Speech Levels

During the days following my first autism assessment, the one that went terribly wrong and during which I was declared “too articulate” to be autistic, I did quite a bit of googling of various things in an attempt to establish whether I really was simply going crazy. I found something posted on a forum somewhere, I can’t remember where, about autism and speech. The person who’d written it described how their speech varied and assigned different speech capabilities “levels” from 1-4. Much of what they’d written aligned with my own experience, and it helped me to understand my speech capabilities and how they work.

I have since thought about this quite a lot and have eventually come to the conclusion that I have 5 main levels of speech. I have very little control over which level I’m actually at, and if I try to force speech when it isn’t there it can make me feel really very unwell – these days, now I know what’s going on, I force it less and less, just accepting that my speech isn’t always as it might be expected to be – it’s no big deal, and just allowing it to be as it is (or, indeed, isn’t) is actually starting to allow my health to improve somewhat, even though it makes things a bit more awkward socially.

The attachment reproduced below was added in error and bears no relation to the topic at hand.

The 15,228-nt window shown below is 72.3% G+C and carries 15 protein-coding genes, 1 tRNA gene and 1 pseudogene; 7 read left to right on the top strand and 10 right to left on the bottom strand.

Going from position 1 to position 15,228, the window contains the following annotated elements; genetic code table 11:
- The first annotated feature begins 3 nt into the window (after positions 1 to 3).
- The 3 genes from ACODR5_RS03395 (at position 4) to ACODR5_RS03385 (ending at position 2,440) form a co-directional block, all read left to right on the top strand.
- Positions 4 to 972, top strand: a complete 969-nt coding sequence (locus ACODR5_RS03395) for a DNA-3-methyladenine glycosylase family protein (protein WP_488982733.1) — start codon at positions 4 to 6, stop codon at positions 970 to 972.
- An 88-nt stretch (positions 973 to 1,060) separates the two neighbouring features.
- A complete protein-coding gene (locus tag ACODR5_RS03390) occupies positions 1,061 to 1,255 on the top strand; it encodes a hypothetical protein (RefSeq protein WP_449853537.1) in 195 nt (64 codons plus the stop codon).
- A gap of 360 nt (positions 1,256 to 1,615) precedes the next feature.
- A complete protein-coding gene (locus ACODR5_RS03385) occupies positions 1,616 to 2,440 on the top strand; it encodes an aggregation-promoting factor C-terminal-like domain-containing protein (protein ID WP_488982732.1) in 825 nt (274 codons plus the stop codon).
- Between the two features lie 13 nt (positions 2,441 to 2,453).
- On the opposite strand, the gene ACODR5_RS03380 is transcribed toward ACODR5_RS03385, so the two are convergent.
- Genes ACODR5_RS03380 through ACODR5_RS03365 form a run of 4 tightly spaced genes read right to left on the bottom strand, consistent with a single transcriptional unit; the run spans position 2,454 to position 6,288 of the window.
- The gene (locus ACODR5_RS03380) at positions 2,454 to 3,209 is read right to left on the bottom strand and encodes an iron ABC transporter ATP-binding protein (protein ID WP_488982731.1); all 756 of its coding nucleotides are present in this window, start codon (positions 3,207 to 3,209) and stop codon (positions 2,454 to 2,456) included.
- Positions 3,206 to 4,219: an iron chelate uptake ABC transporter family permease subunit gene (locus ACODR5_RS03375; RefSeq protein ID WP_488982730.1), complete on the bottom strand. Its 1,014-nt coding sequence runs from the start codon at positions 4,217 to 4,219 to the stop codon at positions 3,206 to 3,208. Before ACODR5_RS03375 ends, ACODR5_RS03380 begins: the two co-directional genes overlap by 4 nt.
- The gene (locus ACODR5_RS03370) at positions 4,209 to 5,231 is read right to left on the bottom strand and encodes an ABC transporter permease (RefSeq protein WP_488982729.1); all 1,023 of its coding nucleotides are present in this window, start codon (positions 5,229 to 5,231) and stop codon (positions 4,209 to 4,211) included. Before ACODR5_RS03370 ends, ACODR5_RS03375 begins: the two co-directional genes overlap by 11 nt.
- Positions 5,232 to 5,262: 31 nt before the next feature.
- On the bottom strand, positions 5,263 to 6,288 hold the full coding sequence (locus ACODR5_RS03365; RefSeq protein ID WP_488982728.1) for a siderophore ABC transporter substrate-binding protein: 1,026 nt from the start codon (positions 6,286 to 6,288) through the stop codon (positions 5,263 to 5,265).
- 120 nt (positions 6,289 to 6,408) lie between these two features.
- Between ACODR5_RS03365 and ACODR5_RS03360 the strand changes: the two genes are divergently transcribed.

Interestingly, my husband has always said that when I’m ill or tired or really low and depressed my speech becomes monotone, so I evidently have noticeable speech difference even just in tone of voice at these times, especially once I’m home in a safe environment and not deliberately trying to inflect my voice in the way that I know I should from years of conscious learning. The assessor who diagnosed me as autistic also picked up on the fact that I don’t have the sort of variability in vocal modulation that might be expected – and my range of vocal expressiveness is much more formulaic and limited than most people’s. I, of course, had never noticed this, since my normal has always been my normal!